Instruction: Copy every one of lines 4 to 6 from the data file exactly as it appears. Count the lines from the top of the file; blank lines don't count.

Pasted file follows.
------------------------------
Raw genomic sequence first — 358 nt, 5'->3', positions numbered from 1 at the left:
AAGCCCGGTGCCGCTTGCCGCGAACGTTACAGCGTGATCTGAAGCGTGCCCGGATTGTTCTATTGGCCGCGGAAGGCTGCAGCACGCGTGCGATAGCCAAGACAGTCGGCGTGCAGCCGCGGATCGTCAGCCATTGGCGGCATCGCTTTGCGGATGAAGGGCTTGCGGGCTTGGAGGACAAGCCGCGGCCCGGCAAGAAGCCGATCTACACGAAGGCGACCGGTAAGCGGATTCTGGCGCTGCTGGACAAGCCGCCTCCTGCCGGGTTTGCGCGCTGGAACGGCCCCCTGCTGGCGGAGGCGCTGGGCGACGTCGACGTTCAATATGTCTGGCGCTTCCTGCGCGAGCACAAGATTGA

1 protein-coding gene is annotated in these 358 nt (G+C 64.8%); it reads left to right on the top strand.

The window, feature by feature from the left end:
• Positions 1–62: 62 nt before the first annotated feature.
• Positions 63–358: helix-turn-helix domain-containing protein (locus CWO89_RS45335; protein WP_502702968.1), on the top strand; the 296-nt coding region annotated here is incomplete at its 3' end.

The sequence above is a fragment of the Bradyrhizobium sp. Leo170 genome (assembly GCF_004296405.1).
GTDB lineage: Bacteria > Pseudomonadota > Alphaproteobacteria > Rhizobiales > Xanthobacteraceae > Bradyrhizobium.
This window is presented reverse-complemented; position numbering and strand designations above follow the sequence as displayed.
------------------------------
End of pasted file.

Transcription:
The window, feature by feature from the left end:
• Positions 1–62: 62 nt before the first annotated feature.
• Positions 63–358: helix-turn-helix domain-containing protein (locus CWO89_RS45335; protein WP_502702968.1), on the top strand; the 296-nt coding region annotated here is incomplete at its 3' end.